As a career marketer, I love when everyday life surprises me with little Marketing 101 lessons that reinforce the basics. Such an occasion arose last week over something as mundane as ordering lunch.
At JP Enterprises, our official workday runs from 8 a.m. to 5 p.m. with an hour for lunch. Our office is located in a business park in Washington County, south of Pittsburgh, a semi-suburban/semi-rural setting. We have farms with cows and horses nearby. We have deer browsing next to our parking lot. What we don’t have is a lot of restaurants close enough to drive to, eat at, and return from within 60 minutes. Consequently, many JP employees brown bag it every day.
Those of us who prefer not to pack lunch have formed a lunch group that orders food in every day, and we each take a day of the week to organize lunch for the rest of the group. I’m “Queen of Lunch” on Wednesdays. Last week I chose the Sharp Edge Brasserie, because I had a craving for their buffalo bleu bites, which are little chunks of boneless, white-meat chicken, lightly breaded, fried, and coated in a delectable mixture of buffalo sauce and bleu cheese.
This restaurant has an extensive menu. Typically when we order from there, only two or three people order the buffalo bleu bites — the coworker who originally recommended them to me, maybe one other person, and me. Everyone else gets sandwiches, burgers, or salads, all of which must be good, because I’ve never heard any complaints. On this occasion, however, when I sent out the email announcing the details of lunch, on a whim, I added a line that said, “I highly recommend the buffalo bleu bites!”
When I grabbed the lunch sign-up sheet from the front office so I could call in the order, I was shocked to see that of the nine people who had signed up for lunch, six had chosen buffalo bleu bites. A seventh ordered plain buffalo bites, because he doesn’t care for bleu cheese. Only two people ordered menu items entirely unrelated to my recommendation.
This means that 78% of the people participating in lunch that day ordered bites, when typically only 33% would have. Bites orders increased by 133%, based on the recommendation of someone lunch participants knew and (presumably) whose opinion they trusted.
We all know something about the power of word-of-mouth recommendations. If your best friend tells you she saw a new movie last weekend and it was so boring that she fell asleep in the middle of it, you’re probably not going to bother to pay box-office prices to see that particular flick in the theater. If you’re looking for a contractor to renovate your kitchen, and your neighbor tells you that the guy who did his was fantastic, you’ll probably at least call that guy for a quote.
Word-of-mouth has always had an impact on a company’s fortunes, for good or for ill, but that impact used to be limited to one’s immediate, physical circle of influence — the people you interact with on a regular basis, and the people those people interact with and may spread the word to. The Internet and social media have expanded our circles of influence to encompass many, many more people than those we see or talk with in person on a daily or weekly basis.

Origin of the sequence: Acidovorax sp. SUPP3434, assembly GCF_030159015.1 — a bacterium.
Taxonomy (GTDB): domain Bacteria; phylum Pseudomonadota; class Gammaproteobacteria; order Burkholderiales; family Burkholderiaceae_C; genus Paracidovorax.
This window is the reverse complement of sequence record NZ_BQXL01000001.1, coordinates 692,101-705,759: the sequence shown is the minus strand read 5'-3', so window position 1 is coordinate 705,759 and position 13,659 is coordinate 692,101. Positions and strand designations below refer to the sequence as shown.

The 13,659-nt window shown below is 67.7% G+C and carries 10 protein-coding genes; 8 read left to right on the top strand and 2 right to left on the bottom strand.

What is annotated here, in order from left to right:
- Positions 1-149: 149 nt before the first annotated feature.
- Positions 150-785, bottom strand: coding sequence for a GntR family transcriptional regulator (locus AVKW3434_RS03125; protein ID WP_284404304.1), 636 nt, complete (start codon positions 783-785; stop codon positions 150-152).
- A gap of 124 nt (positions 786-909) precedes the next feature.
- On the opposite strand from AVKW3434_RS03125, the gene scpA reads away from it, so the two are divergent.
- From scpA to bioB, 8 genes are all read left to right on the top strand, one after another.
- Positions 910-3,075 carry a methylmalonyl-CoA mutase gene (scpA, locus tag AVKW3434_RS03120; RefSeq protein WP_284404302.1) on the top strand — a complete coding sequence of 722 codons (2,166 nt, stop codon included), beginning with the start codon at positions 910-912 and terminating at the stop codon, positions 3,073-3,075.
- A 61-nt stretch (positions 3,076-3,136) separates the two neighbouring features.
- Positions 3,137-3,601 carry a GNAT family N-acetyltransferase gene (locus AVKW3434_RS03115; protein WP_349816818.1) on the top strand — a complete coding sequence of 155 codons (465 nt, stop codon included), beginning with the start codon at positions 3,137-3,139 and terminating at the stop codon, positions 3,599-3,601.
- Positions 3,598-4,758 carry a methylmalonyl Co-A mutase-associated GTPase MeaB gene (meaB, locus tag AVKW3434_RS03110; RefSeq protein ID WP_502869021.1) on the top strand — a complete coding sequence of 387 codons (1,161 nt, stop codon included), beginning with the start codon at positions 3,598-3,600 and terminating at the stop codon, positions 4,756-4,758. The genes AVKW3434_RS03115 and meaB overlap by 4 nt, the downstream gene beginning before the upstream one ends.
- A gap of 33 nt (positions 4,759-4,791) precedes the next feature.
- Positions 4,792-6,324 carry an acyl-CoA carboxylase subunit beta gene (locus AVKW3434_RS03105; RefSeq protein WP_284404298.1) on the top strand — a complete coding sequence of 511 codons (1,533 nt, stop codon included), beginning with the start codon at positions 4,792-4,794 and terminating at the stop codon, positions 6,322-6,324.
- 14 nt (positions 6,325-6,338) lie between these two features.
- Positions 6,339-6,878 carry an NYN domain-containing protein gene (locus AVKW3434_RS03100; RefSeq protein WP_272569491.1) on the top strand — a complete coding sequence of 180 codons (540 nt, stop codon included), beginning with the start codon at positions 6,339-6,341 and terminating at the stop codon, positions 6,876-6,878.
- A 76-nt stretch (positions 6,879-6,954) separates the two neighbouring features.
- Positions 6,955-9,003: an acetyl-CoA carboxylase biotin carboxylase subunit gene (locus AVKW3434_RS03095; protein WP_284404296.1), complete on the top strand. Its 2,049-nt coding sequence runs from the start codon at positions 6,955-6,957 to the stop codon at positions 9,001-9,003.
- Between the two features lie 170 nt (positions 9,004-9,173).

What that means is that now, more than ever, you need to focus on delivering the best possible product or service, and the best possible customer experience, so that your customers will recommend you to others within their expanded circles of influence via social media.
These recommendations might be solicited, as when someone in need of the product or service asks their social media network for advice on a specific brand or provider. (“Anyone know a good plumber?”) Or they might be unsolicited recommendations, as when the customer is so happy with the product or service that he or she wants to share the good news with the world, which is about the highest endorsement you can hope to achieve.
I’ve given numerous solicited recommendations on social media, but very few unsolicited ones. I’m not the sort of person who documents every moment of my life on Facebook, so a product has to make me really, really happy before I jump out there and tell the world without being asked. And I’m not talking about clicking a “Like” button, which is a low investment of time and effort, but about actually writing a recommendation post, however brief.
The only instance I can recall is after I tried Fels-Naptha® soap for getting ground-in dirt stains out of white baseball pants, based on an in-person word-of-mouth recommendation from a fellow baseball mother. I was thrilled to finally find something that really worked after trying every laundry product known to man, and I wished I had discovered it years earlier, which inspired me to share the tip with every other baseball mom I knew via Facebook.
In the business world, I was similarly elated by figuring out ways to use Adobe® Acrobat® software to save a great deal of time and wrote two blog posts about that, Tips for Eliminating Tedious, Mundane Tasks in Adobe Acrobat and Marketing Productivity: Re-Use Your Content without Reinventing the Wheel. I believe those were shared on LinkedIn, but I don’t think I’ve ever gone straight to LinkedIn and created a unique recommendation post for any product or service.
What about you? Have you ever offered an unsolicited product or service recommendation on social media? Why or why not?